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Session 3: Cost & Income Forecasting

Cost & Income Forecasting

Why forecast?

Forecasting is where you will determine and organize the financial information for your business, showing costs and revenues. The forecasts become your budget. There is nothing mysterious about forecasting - it is a thoughtful process of thinking about each part of the business operation and determining what kinds of expenses will be generated by these activities.

For your part-time self-employment venture, your costs will normally be limited to the actual activities of making products or providing your services. If you were operating on a larger scale, you would have rent, phone, electricity and other overhead costs to plan for as well.

Even though your costs for your part-time venture may be limited, they are still very real, and your failure to understand and plan for them may result in your losing money instead of generating the additional income you desire.

The Forecasting Model
Revenue How Much / What Source(s)
Expenses How Much / What Source(s)
Profit (Loss) Revenue minus Expense

As you start to build your forecast, think about your hopes and plans for the next 12 months.

  • How much do you want to make?
  • How much do you want to work? (or, How much can you work?)
  • Is your business idea seasonal?
    • Due to the weather? Tourism? Other factors?
    • To fill-in around your other seasonal work?

There is a worksheet available online that will help you to understand how much business you will need to do to result in the target amount you want to make. Use the Revenue/Unit Forcasting Model to help understand these relationships.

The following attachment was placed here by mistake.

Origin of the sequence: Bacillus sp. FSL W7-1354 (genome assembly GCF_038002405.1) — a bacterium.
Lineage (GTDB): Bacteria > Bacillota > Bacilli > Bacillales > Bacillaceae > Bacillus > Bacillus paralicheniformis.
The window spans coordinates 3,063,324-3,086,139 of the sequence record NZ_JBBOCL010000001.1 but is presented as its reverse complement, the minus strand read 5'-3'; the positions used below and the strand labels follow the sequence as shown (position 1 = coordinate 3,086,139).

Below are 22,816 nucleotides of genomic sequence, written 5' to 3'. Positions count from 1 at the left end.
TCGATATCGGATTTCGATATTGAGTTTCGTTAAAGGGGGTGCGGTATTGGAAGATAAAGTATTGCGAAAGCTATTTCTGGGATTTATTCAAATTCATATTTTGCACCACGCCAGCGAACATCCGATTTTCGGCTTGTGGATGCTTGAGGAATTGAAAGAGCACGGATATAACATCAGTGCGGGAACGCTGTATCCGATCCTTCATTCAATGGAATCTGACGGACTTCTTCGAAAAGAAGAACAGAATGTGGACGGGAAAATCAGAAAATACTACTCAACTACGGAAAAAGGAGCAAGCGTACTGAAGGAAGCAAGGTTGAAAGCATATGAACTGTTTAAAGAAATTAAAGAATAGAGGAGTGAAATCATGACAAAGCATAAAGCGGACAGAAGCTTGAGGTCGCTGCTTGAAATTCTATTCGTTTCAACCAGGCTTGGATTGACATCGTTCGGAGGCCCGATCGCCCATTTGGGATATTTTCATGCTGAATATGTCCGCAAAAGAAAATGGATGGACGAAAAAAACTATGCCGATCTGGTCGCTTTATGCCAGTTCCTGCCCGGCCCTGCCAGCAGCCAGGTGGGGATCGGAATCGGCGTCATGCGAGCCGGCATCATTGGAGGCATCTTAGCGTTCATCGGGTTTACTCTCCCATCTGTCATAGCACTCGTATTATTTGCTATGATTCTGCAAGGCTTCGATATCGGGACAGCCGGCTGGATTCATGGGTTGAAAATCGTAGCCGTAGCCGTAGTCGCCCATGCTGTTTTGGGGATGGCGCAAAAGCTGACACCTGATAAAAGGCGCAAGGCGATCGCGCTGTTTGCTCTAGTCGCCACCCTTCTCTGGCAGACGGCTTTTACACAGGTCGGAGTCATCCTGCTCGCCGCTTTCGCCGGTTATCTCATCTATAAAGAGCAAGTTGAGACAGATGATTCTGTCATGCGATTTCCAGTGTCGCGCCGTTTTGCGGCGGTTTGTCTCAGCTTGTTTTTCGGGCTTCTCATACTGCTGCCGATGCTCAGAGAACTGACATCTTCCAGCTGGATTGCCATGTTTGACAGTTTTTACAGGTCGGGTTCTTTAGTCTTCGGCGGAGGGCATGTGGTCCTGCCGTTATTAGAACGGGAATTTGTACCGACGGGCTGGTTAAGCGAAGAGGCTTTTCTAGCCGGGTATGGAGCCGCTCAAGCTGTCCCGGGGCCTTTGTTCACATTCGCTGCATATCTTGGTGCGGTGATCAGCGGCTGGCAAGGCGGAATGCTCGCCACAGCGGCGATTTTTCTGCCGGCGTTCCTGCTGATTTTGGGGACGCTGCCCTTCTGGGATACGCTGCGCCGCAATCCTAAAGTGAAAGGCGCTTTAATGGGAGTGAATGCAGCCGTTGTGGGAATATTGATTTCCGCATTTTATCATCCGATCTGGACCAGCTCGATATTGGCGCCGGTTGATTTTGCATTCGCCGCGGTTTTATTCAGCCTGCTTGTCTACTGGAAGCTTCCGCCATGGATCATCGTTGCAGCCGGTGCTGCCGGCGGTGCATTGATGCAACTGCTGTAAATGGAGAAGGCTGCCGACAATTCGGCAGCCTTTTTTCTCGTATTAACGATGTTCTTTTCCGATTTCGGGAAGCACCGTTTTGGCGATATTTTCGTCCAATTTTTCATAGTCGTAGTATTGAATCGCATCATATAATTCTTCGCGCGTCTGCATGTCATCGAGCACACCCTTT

The first place to start is with your costs. Strange as it may seem, many hobby or craft-based businesses don't have the faintest idea of their costs and so don't have the faintest idea of what they should charge. As a result, they are very likely to price their product or service too low and so loose money with every sale!

You need to think your way through the process.

If you were getting ready to bake a cake and were using a good recipe, you would be provided with a list of required items: mixing bowls, measuring scoops, pans, an oven, and other such items. You also would have a list of the actual ingredients and how much of each you need.

Earlier when we used whirligigs as an example of a part-time business, we noted that you might think that the pattern of your whirligig is the recipe - true, but only part of the recipe. You need to make a list of the rest as well:

  • Equipment needed - saw, blades, paint brushes
  • Minimum supply inventories - wood, paint (how much of what)
  • Space for production and to store inventory

Next, you need to establish your costs. How much does it actually cost to make one whirligig? Here you have to consider waste as well as the actual material you use directly. If you buy a sheet of plywood, how many parts can you cut out of it? The price of that part is the cost of the whole sheet divided by the number of parts it can provide. This is true as long as you don't make any mistakes.

In the language of the trade, the list of parts is called the "Bill of Materials." Any manufacturing company would have a Bill of Materials for each item they produce. The Bill of Materials also includes the cost of each of the parts or other supply items, and may include information about where to purchase that item.

Whirligig Bill of Materials

Wood $ 9.80
Paint $ 2.25
Sandpaper $ 1.00
Bolts and washers $ .80
Support rod $ 1.15
Total Cost $15.00

Think about the Bill of Materials for your own product. Use the form at the end of this section to enter your own data.

  1. Revenue/Expense Forecast
  2. Revenue/Expense Worksheet
  3. Forecasting Breakeven
  4. Annual Forcasting Model
  5. Uses and Sources of Funds

Now on to 3a: Revenue/Expense Forecast

Click here to start



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